If You Like Willie Nelson, You Should Listen to These 7 Artists

When you think of outlaw country, you think of Willie Nelson. At 91 years old, he recently released his 75th solo album, and is even still touring occasionally. He is—along with his faithful guitar Trigger—a legend of country music, always imitated but never replicated. However, if you’re looking for more contemporary artists who possess some of Nelson’s unique outlaw spirit and storytelling abilities, we’ve got a list for you.

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In celebration of Nelson’s new album The Border, here are six modern artists who represent his free spirit and penchant for spinning a tale.

Willie Nelson Releases 75th Solo Album: ‘The Border’ Track-By-Track

Tyler Childers

Tyler Childers possesses a songwriting and emotional ability similar to Willie Nelson’s. Like all the artists on this list who emulate Nelson, Childers is a storyteller. Songs like “Nose to the Grindstone” and “Bus Route” create concrete characters and settings that transport listeners to Childers’ world. He’s great at using songwriting to craft intricate myths and stories in the same vein as Willie Nelson. While their instrumentation is slightly different—Childers employs a fuller band in most cases—it’s their writing that brings the two into the light together.

Wyatt Flores

Wyatt Flores has more of a Nelson approach to instrumentation, employing mostly acoustic guitar and light percussion on songs like “Please Don’t Go” and “Losing Sleep.” Again, the storytelling shines through in Flores’ work, with elements of his Mexican-American heritage in his musicality and life in Oklahoma in his writing. He writes of life, death, joy, and pain with the perspective of someone who has lived multiple lifetimes, but he makes it all believable.

Sturgill Simpson

Adopting more of a traditional country sound, Sturgill Simpson uses his solid vocals and classic instrumentation to bolster his storytelling. His writing is what makes Simpson stand out, as he’s delved deep into mostly concept albums. His most recent, The Ballad of Dood & Juanita, pens an epic tale backed by outlaw-style guitar and fiddle. Simpson emulates Nelson in his use of simple instrumentation but elaborate lyricism.

Billy Strings

Billy Strings leans more bluegrass than Willie Nelson technically does, but there are elements of the outlaw in Strings that work when comparing the two. Strings sings and plays guitar with an untethered energy and freedom that Nelson also possesses. The song “Dust in a Baggie” creates a loose narrative, while Strings’ playing calls to mind young Willie Nelson, the outlaw country world his playground, creating music that could be played around bonfires. Billy Strings has that same energy, and although his instrumentation is more banjo-heavy than Nelson’s, they have a similar attitude in their music.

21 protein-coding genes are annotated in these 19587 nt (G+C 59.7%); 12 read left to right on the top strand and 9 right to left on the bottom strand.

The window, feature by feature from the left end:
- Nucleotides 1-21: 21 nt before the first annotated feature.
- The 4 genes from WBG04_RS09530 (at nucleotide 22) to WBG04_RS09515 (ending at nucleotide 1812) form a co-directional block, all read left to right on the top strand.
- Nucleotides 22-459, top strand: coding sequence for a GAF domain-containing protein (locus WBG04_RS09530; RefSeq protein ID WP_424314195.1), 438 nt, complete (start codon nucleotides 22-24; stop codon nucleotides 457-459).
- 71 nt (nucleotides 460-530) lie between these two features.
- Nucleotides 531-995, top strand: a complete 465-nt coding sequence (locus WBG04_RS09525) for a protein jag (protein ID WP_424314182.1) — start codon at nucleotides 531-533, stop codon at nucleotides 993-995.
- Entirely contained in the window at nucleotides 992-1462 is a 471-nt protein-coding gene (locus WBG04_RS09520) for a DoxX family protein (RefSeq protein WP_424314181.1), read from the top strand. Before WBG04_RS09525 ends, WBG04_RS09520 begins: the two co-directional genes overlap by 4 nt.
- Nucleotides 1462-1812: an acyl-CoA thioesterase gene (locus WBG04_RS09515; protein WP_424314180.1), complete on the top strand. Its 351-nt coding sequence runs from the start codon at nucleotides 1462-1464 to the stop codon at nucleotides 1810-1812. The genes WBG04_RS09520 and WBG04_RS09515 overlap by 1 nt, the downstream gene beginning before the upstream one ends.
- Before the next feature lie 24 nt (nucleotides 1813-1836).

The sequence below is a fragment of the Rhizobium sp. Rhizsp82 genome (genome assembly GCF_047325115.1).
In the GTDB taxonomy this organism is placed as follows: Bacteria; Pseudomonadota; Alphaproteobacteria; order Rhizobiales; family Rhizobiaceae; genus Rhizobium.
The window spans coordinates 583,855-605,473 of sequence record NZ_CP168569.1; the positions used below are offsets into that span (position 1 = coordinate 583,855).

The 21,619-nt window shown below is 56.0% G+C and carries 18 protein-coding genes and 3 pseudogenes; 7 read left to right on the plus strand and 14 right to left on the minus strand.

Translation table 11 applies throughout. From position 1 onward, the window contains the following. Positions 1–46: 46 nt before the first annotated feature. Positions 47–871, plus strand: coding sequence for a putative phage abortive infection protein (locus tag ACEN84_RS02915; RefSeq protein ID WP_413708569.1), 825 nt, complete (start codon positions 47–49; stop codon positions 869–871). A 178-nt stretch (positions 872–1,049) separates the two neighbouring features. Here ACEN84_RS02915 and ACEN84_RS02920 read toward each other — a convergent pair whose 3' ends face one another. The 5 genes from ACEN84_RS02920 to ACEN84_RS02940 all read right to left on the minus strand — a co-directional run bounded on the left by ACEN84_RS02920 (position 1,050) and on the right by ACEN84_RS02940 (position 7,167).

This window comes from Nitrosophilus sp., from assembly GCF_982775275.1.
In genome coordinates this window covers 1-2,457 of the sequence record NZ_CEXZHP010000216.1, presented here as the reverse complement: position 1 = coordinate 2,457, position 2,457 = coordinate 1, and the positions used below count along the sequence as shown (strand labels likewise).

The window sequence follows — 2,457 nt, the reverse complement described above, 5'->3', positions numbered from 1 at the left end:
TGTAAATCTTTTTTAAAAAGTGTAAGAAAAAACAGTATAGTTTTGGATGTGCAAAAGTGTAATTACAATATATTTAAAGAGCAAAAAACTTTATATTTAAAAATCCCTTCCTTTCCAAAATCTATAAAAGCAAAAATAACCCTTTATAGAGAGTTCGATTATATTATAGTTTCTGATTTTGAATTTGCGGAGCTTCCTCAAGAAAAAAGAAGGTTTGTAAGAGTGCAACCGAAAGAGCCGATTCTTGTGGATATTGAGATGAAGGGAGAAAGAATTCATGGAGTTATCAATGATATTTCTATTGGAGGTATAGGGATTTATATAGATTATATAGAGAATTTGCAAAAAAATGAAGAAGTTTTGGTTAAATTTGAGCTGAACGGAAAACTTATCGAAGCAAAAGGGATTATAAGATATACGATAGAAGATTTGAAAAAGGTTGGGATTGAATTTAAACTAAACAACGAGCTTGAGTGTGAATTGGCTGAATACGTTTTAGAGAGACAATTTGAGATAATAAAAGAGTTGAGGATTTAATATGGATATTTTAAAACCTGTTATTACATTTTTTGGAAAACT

Chris Stapleton

While Chris Stapleton is not really a true Willie Nelson emulation, he possesses that same outlaw spirit and attitude in his music. Stapleton leans more blues and soul at times instead of true country, but he sings of love and redemption with a tender spirit in songs like “Joy of My Life” or “Tennessee Whiskey.” Additionally, his guitar skills are top-notch, his solos taking listeners through time and space to the place where Stapleton carefully crafts his bluesy rock ballads.

Charles Wesley Godwin

Charles Wesley Godwin definitely taps into the cinematic side of Nelson’s influence, using country-folk to craft elaborate stories and sweeping legacies. He draws on family and pure outlaw themes in his music, creating lasting images in songs like “All Again” or “Hardwood Floors.” He sometimes leans into bluegrass, but blends the style with classic country similar to Childers and Simpson.

Orville Peck

Lastly, Orville Peck is one of many outlaws to come through country music. He creates openly gay storylines within his songs, drawing on traditional country imagery and sound, but blending them with new characters, identities, and environments. His songs sometimes sound like slow dancing in an empty honkytonk, nothing but the neon and a lonesome outlaw with a guitar. Peck continually breathes new life into classic country music, which includes doing a duet with Willie Nelson himself. The two rerecorded “Cowboys Are Frequently Secretly Fond of Each Other” for Peck’s recent album, Stampede: Vol. 1.

Featured Image by Jerod Harris/Getty Images for H&M

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